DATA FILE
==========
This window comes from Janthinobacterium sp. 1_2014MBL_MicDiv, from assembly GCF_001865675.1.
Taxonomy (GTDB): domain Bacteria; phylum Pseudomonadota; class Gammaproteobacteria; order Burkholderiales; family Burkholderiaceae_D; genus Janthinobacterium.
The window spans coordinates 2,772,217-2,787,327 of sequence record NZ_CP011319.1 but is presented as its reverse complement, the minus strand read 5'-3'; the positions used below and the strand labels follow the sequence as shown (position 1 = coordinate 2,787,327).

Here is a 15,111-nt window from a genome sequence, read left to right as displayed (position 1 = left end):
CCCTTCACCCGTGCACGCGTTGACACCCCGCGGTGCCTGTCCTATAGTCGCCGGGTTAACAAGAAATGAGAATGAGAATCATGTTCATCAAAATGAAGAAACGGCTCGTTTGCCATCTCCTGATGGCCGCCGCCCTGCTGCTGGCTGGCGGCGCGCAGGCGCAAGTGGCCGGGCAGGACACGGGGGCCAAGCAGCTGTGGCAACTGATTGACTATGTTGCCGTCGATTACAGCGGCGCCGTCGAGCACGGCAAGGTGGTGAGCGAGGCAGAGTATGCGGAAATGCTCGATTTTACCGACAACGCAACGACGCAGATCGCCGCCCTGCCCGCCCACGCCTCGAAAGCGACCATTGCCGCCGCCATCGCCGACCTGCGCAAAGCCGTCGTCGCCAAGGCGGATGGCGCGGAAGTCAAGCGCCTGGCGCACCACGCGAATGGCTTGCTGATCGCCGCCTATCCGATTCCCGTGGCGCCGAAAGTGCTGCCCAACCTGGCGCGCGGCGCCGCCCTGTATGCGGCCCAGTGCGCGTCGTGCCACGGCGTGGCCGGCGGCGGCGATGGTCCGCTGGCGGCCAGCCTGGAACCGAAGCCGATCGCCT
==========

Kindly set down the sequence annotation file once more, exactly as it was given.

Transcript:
This window comes from Janthinobacterium sp. 1_2014MBL_MicDiv, from assembly GCF_001865675.1.
Taxonomy (GTDB): domain Bacteria; phylum Pseudomonadota; class Gammaproteobacteria; order Burkholderiales; family Burkholderiaceae_D; genus Janthinobacterium.
The window spans coordinates 2,772,217-2,787,327 of sequence record NZ_CP011319.1 but is presented as its reverse complement, the minus strand read 5'-3'; the positions used below and the strand labels follow the sequence as shown (position 1 = coordinate 2,787,327).

Here is a 15,111-nt window from a genome sequence, read left to right as displayed (position 1 = left end):
CCCTTCACCCGTGCACGCGTTGACACCCCGCGGTGCCTGTCCTATAGTCGCCGGGTTAACAAGAAATGAGAATGAGAATCATGTTCATCAAAATGAAGAAACGGCTCGTTTGCCATCTCCTGATGGCCGCCGCCCTGCTGCTGGCTGGCGGCGCGCAGGCGCAAGTGGCCGGGCAGGACACGGGGGCCAAGCAGCTGTGGCAACTGATTGACTATGTTGCCGTCGATTACAGCGGCGCCGTCGAGCACGGCAAGGTGGTGAGCGAGGCAGAGTATGCGGAAATGCTCGATTTTACCGACAACGCAACGACGCAGATCGCCGCCCTGCCCGCCCACGCCTCGAAAGCGACCATTGCCGCCGCCATCGCCGACCTGCGCAAAGCCGTCGTCGCCAAGGCGGATGGCGCGGAAGTCAAGCGCCTGGCGCACCACGCGAATGGCTTGCTGATCGCCGCCTATCCGATTCCCGTGGCGCCGAAAGTGCTGCCCAACCTGGCGCGCGGCGCCGCCCTGTATGCGGCCCAGTGCGCGTCGTGCCACGGCGTGGCCGGCGGCGGCGATGGTCCGCTGGCGGCCAGCCTGGAACCGAAGCCGATCGCCT